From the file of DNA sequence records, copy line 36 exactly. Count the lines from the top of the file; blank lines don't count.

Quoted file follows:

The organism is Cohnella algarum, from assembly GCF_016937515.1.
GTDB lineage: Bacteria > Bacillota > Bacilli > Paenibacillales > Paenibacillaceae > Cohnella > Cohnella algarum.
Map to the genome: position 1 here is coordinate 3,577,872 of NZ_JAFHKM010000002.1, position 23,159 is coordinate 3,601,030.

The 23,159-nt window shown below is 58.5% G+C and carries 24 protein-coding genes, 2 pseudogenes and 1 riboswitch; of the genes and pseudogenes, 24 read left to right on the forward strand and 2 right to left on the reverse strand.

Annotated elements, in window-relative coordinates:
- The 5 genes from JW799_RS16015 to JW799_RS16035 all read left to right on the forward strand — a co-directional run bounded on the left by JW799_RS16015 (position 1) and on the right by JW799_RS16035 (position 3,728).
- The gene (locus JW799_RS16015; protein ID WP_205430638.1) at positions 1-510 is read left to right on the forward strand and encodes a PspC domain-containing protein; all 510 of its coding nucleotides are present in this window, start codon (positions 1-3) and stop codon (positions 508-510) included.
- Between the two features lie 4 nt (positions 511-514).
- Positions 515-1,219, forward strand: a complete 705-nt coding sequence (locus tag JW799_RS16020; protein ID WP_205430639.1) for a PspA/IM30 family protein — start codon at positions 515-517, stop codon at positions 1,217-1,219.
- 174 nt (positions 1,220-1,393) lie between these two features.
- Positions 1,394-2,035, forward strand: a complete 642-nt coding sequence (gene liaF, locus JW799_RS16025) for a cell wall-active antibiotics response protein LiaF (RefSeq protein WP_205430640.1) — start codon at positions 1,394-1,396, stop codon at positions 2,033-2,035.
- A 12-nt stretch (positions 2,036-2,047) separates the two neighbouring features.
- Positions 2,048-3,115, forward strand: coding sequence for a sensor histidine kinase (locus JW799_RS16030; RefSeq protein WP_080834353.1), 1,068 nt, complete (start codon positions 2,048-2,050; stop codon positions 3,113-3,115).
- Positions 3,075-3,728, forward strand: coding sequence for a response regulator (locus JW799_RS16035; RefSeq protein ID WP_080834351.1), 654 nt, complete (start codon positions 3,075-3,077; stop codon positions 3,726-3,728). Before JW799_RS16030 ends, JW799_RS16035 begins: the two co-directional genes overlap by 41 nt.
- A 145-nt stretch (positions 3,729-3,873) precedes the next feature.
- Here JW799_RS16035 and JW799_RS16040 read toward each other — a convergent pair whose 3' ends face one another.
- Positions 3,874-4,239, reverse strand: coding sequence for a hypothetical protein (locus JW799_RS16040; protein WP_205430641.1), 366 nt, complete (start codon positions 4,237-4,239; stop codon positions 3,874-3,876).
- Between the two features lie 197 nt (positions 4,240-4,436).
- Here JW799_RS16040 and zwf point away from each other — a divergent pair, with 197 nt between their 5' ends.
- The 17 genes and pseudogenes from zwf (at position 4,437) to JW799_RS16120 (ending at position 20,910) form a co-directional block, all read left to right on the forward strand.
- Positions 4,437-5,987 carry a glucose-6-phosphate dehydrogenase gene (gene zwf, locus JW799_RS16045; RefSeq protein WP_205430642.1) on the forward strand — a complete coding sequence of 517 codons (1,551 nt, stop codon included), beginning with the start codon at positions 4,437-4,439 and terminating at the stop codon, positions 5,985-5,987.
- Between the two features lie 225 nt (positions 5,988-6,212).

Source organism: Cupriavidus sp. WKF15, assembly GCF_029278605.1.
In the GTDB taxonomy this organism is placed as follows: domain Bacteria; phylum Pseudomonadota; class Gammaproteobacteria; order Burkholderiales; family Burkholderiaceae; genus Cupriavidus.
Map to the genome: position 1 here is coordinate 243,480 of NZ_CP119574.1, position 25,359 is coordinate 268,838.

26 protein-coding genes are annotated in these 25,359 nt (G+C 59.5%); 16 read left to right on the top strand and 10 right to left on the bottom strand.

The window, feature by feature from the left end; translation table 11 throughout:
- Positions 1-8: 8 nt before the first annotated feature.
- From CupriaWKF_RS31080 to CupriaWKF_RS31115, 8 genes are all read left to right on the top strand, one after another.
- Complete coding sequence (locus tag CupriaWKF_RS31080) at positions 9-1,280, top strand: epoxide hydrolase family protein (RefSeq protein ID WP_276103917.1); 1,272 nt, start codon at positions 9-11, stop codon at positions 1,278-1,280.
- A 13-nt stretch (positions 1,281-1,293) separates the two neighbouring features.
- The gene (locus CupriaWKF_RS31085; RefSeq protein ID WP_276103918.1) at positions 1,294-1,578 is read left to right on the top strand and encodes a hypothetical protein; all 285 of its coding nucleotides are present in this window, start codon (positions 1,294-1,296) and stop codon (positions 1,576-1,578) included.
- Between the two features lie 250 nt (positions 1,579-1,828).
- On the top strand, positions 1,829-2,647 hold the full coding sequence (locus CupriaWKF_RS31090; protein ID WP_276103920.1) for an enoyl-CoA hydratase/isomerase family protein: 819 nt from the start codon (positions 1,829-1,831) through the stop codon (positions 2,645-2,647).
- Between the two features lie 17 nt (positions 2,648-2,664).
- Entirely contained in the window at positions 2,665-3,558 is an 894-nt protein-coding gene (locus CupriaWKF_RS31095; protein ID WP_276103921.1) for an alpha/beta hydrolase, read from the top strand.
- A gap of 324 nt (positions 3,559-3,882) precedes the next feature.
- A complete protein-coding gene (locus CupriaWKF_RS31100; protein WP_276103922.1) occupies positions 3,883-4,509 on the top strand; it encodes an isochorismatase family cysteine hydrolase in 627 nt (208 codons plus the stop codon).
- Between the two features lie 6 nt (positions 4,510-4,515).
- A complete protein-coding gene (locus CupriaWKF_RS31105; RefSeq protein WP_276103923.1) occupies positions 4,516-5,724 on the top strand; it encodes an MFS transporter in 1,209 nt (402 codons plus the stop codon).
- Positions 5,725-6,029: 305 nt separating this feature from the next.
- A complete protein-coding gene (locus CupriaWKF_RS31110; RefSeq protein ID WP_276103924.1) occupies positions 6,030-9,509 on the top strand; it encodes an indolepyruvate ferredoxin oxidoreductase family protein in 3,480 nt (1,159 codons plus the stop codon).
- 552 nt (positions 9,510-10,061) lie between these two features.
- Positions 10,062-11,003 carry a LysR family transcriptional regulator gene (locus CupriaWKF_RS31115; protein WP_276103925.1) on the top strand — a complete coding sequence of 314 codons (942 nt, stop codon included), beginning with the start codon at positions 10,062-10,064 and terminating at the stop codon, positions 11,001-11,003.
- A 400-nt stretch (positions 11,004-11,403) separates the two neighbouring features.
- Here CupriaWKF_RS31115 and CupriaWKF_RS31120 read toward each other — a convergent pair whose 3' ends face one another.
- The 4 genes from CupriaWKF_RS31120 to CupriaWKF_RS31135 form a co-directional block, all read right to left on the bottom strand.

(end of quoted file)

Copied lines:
- Entirely contained in the window at positions 2,665-3,558 is an 894-nt protein-coding gene (locus CupriaWKF_RS31095; protein ID WP_276103921.1) for an alpha/beta hydrolase, read from the top strand.